Over the past week we have dived on five local reefs to check out cyclone Debbie recovery. Most reefs in this northern Whitsunday region were badly damaged during the slow passage of Cyclone Debbie almost two years ago. Reefs on the South face of Gumbrell Island and on the north side of Saddleback Island previously had very high coral cover but had been devastated by the cyclone (see previous news item on March 2018). These reefs are only recovering very slowly, especially in shallow water where corals have been completely stripped off by the cyclone. These areas were covered in algae with only the occasional small coral colony appearing two years after the cyclone. North spit reef was still mostly devastated in deeper water as well, although there were a few corals starting to regrow in patches and a few new coral recruits. The deeper parts of Gumbrell Island, on the other hand, had started to recover, with many of the larger corals repairing themselves and surviving Acropora and Montipora coral fragments starting to grow rapidly.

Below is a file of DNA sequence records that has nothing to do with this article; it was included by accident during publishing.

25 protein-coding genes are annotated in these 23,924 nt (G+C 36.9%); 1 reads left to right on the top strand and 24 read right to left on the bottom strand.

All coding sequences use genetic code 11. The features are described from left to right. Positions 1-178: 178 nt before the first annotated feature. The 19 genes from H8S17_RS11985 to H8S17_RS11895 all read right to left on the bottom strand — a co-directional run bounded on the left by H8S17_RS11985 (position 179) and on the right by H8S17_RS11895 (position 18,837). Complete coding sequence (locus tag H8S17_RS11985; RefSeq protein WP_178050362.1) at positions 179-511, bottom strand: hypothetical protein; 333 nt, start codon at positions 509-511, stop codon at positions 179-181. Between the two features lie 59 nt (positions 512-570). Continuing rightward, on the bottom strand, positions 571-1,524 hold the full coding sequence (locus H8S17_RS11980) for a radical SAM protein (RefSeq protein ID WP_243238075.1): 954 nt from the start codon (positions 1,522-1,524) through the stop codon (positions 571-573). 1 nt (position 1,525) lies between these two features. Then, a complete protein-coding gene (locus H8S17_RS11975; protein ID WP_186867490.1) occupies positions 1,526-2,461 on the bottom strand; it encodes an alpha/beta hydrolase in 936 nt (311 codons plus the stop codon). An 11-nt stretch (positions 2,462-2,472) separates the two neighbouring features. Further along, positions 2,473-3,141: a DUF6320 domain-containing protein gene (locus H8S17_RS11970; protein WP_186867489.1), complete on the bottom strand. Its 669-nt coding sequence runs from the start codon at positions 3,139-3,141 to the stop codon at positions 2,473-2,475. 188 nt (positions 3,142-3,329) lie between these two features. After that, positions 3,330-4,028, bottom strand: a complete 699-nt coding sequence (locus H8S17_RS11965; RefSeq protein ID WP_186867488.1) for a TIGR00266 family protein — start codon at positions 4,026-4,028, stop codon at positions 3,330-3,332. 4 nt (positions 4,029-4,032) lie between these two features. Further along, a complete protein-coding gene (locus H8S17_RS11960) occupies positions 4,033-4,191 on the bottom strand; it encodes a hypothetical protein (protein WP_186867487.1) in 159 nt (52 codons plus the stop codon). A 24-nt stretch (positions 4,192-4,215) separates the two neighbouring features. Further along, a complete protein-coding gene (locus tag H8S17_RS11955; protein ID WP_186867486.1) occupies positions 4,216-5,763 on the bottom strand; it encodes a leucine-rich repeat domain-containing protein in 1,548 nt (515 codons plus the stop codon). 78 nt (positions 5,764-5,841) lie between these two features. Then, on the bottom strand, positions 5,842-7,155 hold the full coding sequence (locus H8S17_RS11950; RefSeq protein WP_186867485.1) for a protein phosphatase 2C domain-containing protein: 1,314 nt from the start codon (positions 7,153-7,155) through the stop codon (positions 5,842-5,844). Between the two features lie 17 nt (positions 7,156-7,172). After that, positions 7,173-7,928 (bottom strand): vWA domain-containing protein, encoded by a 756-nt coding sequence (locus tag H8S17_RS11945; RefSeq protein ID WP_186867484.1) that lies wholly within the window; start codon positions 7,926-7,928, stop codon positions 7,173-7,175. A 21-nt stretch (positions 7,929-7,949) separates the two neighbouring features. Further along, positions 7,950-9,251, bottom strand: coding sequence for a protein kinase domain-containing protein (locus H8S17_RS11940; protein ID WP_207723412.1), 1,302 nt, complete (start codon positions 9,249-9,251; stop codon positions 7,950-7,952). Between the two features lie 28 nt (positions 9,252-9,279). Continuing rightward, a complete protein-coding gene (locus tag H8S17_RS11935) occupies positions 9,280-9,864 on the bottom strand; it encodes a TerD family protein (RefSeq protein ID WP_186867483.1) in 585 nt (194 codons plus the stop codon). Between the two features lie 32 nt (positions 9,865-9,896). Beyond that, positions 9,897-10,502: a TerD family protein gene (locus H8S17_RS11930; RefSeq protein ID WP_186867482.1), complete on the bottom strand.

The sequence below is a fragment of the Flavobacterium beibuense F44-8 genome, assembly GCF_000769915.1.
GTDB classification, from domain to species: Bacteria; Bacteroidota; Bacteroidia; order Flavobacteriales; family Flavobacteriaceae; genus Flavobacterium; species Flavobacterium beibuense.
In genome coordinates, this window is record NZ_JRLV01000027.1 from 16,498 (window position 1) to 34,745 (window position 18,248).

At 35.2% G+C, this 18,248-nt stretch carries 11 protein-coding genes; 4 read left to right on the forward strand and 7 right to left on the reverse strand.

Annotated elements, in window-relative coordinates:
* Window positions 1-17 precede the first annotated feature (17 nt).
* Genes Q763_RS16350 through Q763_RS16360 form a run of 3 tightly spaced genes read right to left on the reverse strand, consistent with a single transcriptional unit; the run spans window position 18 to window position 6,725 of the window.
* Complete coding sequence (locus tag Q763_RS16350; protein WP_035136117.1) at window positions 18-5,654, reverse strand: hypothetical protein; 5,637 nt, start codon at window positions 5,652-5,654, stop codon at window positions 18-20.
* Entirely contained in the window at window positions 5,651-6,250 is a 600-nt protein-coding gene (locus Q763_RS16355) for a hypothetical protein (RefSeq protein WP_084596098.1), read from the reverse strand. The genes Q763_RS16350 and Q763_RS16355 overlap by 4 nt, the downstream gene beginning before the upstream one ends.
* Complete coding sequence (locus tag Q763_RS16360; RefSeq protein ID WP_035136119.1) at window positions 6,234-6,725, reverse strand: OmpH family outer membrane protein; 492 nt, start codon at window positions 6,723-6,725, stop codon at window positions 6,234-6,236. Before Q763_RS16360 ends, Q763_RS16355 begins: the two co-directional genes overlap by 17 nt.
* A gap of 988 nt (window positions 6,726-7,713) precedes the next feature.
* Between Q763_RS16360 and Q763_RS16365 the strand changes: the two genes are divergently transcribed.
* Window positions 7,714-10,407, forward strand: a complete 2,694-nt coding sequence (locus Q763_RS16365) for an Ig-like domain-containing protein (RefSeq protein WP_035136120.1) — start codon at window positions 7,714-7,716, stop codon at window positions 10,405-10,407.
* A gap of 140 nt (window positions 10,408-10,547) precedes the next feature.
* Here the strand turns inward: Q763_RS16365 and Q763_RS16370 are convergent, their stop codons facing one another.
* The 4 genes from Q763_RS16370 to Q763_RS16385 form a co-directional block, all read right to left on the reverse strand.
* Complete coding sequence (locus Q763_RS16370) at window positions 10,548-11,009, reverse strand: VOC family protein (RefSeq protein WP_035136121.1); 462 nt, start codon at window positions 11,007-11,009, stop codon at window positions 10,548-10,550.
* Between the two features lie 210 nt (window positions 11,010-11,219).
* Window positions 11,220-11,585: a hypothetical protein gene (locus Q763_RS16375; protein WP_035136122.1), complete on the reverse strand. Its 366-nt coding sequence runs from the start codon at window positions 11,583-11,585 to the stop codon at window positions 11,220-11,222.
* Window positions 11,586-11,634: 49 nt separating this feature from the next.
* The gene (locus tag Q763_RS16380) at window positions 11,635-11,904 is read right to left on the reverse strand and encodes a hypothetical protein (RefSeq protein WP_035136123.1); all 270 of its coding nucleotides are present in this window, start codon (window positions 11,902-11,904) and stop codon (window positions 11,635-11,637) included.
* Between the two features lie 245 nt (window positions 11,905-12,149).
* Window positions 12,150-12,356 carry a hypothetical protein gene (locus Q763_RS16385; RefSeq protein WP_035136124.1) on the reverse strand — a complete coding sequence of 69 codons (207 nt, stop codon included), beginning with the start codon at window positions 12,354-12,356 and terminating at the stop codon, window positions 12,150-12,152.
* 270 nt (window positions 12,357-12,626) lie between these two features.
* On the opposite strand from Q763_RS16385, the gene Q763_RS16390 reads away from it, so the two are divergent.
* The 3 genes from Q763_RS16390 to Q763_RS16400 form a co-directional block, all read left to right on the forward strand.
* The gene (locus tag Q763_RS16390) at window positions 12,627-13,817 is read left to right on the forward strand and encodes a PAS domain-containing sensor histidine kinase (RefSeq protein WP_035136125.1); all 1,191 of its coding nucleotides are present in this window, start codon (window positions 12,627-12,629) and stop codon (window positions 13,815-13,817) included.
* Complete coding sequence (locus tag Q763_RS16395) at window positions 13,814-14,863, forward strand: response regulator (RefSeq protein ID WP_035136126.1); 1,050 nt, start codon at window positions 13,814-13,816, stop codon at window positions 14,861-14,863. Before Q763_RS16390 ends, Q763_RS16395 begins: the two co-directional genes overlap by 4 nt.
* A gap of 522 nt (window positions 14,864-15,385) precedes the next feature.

Coral recovery on other reefs that were not completely devastated by Cyclone Debbie has been much more rapid. I’ve already reported that the reef in Bommie Bay on Saddleback has recovered rapidly and we confirmed that on this recent trip. It is now hard to tell that there has been a cyclone on this reef! Recovery has also been very rapid on Middle Reef, an isolated, long, narrow reef that is about 1,300 metres off Hydeaway Bay. This reef now has lush cover of Acropora staghorn corals and whorl-forming Montipora corals that have all regrown from fragments within two years. It appears that the reef on the south side of the Saddleback Island spit had only light cyclone damage on the shallow sections of the reef and this has almost completely recovered (I’ll be making another post on the condition of this amazing reef).